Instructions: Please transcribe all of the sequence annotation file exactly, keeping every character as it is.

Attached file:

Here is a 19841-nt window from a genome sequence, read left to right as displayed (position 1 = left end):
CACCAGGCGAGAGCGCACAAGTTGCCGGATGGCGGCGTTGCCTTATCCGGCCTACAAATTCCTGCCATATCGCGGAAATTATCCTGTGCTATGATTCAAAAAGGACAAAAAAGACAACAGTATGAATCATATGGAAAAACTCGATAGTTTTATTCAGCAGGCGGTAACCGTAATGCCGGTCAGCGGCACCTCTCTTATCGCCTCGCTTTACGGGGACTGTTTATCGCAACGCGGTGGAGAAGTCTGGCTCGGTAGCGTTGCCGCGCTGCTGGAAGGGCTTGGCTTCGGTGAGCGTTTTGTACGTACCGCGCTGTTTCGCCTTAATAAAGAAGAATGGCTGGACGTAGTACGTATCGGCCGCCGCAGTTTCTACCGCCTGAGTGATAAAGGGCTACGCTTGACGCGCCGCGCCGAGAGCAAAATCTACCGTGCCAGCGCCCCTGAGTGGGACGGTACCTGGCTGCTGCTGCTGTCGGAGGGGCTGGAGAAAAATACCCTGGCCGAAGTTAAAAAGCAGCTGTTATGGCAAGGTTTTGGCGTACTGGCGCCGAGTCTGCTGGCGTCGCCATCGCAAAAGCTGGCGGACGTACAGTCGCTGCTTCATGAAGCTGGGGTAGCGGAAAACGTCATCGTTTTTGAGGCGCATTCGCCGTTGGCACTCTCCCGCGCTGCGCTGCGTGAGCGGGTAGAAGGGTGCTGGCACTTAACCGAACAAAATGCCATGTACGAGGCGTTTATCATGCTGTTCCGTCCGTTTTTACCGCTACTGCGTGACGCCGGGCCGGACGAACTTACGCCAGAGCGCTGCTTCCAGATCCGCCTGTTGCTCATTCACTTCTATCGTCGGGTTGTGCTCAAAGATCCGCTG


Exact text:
Here is a 19841-nt window from a genome sequence, read left to right as displayed (position 1 = left end):
CACCAGGCGAGAGCGCACAAGTTGCCGGATGGCGGCGTTGCCTTATCCGGCCTACAAATTCCTGCCATATCGCGGAAATTATCCTGTGCTATGATTCAAAAAGGACAAAAAAGACAACAGTATGAATCATATGGAAAAACTCGATAGTTTTATTCAGCAGGCGGTAACCGTAATGCCGGTCAGCGGCACCTCTCTTATCGCCTCGCTTTACGGGGACTGTTTATCGCAACGCGGTGGAGAAGTCTGGCTCGGTAGCGTTGCCGCGCTGCTGGAAGGGCTTGGCTTCGGTGAGCGTTTTGTACGTACCGCGCTGTTTCGCCTTAATAAAGAAGAATGGCTGGACGTAGTACGTATCGGCCGCCGCAGTTTCTACCGCCTGAGTGATAAAGGGCTACGCTTGACGCGCCGCGCCGAGAGCAAAATCTACCGTGCCAGCGCCCCTGAGTGGGACGGTACCTGGCTGCTGCTGCTGTCGGAGGGGCTGGAGAAAAATACCCTGGCCGAAGTTAAAAAGCAGCTGTTATGGCAAGGTTTTGGCGTACTGGCGCCGAGTCTGCTGGCGTCGCCATCGCAAAAGCTGGCGGACGTACAGTCGCTGCTTCATGAAGCTGGGGTAGCGGAAAACGTCATCGTTTTTGAGGCGCATTCGCCGTTGGCACTCTCCCGCGCTGCGCTGCGTGAGCGGGTAGAAGGGTGCTGGCACTTAACCGAACAAAATGCCATGTACGAGGCGTTTATCATGCTGTTCCGTCCGTTTTTACCGCTACTGCGTGACGCCGGGCCGGACGAACTTACGCCAGAGCGCTGCTTCCAGATCCGCCTGTTGCTCATTCACTTCTATCGTCGGGTTGTGCTCAAAGATCCGCTG